The events in Ferguson drew significant attention to the role of a free press in a democracy. In the days after the shooting of Michael Brown, a number of journalists were detained, searched, and arrested as they attempted to cover the story, while many others reported being harassed, questioned, and threatened by police as well as by protestors and community members. Many journalists and civil-liberties advocates highlighted these occurrences to make the point that preventing members of the press from doing their job puts democracy at risk.
These occurrences also highlight a broader issue: the fact that few Americans know all five freedoms guaranteed in the First Amendment, beyond freedom of speech (which was identified by 57% of those surveyed). In the 2015 State of the First Amendment survey sponsored by the Newseum Institute, just 10% of Americans who were asked to name the five freedoms guaranteed by the First Amendment mentioned freedom of the press, down from 14% in 2014. The only freedom that ranked lower was the right to petition the government, at 2%.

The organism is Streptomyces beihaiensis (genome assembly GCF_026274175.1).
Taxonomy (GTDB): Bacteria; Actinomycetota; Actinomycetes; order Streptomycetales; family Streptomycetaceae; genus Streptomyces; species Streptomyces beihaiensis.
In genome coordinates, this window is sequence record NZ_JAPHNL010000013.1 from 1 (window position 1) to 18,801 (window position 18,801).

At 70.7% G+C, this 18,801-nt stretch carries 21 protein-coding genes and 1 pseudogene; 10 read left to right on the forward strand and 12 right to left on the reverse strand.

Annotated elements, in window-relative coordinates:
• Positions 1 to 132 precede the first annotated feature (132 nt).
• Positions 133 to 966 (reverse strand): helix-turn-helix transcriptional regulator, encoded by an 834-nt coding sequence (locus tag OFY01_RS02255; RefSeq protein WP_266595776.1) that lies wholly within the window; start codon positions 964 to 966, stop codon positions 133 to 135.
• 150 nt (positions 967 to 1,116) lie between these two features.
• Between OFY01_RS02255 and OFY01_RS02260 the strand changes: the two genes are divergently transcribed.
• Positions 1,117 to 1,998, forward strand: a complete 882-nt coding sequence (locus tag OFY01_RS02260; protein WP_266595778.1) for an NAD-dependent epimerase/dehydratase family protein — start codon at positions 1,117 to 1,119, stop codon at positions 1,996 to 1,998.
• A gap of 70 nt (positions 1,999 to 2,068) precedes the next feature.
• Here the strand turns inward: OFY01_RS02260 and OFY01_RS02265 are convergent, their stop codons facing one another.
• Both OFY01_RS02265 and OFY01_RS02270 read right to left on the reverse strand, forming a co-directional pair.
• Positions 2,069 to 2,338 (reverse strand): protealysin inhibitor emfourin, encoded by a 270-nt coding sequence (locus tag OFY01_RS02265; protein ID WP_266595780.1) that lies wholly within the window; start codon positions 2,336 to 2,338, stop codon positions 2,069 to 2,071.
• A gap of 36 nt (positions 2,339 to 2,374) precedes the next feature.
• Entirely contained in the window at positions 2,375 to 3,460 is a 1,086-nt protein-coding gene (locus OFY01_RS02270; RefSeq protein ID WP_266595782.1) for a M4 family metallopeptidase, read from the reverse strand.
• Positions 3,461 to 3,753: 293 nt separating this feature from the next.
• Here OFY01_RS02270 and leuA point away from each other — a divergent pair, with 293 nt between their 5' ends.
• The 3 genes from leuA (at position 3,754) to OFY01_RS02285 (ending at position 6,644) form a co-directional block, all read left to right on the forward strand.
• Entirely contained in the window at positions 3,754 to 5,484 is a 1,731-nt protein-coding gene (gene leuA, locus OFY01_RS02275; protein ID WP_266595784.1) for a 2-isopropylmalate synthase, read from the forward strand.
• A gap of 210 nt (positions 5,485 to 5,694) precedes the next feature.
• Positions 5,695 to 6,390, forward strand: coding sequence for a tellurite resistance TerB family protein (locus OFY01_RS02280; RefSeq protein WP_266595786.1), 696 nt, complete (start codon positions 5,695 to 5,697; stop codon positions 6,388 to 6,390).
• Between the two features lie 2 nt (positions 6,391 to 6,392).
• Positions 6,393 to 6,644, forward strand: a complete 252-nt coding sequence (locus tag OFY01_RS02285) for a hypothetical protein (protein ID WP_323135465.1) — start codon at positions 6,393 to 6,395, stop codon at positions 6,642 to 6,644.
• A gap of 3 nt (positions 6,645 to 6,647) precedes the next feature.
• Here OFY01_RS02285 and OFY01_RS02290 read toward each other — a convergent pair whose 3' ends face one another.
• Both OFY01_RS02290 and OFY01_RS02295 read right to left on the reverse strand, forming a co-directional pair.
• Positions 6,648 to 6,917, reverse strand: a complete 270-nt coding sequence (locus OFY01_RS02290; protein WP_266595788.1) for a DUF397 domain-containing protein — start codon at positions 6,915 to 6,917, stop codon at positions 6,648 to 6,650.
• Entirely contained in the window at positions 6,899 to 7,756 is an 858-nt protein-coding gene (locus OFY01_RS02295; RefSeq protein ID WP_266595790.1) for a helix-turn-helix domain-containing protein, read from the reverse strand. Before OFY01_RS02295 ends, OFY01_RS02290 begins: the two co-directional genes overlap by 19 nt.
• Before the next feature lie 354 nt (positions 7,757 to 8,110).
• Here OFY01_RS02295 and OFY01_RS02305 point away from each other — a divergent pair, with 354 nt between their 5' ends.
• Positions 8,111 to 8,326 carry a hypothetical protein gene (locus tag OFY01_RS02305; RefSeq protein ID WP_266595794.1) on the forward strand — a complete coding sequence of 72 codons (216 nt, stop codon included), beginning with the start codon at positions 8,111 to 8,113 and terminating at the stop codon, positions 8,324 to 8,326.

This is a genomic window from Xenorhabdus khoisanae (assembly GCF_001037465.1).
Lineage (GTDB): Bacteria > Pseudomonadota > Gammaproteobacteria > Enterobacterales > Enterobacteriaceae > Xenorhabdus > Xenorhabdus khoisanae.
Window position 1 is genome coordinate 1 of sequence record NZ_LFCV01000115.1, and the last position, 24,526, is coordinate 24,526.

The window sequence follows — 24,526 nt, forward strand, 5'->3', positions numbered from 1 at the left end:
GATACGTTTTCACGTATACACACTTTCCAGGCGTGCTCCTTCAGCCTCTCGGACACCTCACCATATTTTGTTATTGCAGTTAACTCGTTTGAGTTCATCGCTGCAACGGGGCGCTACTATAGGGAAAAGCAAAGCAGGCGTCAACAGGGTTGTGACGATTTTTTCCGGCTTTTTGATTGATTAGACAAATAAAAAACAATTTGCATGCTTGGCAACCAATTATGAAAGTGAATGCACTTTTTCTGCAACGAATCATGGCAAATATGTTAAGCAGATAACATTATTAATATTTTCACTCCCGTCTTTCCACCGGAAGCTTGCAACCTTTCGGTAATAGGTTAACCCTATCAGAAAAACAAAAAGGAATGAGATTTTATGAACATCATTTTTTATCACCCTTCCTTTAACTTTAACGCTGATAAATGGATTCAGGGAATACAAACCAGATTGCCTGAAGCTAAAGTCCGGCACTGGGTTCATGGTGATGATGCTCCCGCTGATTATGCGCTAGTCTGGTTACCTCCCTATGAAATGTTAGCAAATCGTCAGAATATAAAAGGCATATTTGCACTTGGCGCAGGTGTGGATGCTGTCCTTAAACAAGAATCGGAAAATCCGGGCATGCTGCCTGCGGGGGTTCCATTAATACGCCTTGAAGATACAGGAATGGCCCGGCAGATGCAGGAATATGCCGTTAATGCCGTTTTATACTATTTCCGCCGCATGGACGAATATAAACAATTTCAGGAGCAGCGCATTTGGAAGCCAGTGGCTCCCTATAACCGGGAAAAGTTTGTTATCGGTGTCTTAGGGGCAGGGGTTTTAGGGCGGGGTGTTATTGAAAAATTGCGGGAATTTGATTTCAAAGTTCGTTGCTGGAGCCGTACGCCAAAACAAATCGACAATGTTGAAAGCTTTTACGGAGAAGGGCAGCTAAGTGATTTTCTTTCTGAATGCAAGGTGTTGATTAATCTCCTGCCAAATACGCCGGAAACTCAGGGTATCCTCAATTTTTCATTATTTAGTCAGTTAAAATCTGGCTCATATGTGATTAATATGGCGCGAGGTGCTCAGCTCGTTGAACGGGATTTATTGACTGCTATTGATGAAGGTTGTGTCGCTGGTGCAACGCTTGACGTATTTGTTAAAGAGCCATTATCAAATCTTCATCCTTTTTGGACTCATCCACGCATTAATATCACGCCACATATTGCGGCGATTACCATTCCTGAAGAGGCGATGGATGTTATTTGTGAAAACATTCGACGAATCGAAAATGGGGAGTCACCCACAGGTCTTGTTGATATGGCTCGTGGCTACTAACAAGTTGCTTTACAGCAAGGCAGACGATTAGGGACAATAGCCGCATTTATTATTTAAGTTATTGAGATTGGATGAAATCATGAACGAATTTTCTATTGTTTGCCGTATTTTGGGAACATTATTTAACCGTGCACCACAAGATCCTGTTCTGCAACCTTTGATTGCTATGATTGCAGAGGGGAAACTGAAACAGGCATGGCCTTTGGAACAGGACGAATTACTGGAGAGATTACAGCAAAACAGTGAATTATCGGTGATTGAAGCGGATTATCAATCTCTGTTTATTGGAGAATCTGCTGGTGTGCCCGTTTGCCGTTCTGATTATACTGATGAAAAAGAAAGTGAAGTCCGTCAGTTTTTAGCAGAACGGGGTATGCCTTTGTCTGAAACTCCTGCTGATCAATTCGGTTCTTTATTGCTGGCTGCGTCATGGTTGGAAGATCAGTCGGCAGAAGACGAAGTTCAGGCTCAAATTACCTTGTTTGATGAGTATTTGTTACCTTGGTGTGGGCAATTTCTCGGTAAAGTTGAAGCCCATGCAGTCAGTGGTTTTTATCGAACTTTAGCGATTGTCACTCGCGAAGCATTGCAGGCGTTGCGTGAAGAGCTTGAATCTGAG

Congress shall make no law respecting an establishment of religion, or prohibiting the free exercise thereof; or abridging the freedom of speech, or of the press; or the right of the people peaceably to assemble, and to petition the government for a redress of grievances.
The First Amendment’s connection of freedom of speech and freedom of the press is significant. Free speech and a free press together allow people to obtain information from a wide range of sources that are not dictated or restricted by the government, so that they can make decisions, develop opinions, and communicate their views to the government (by voting, assembling, protesting, sharing ideas, etc.). Together, free speech and a free press are essential to the public’s ability to become informed and to actively participate in a democracy.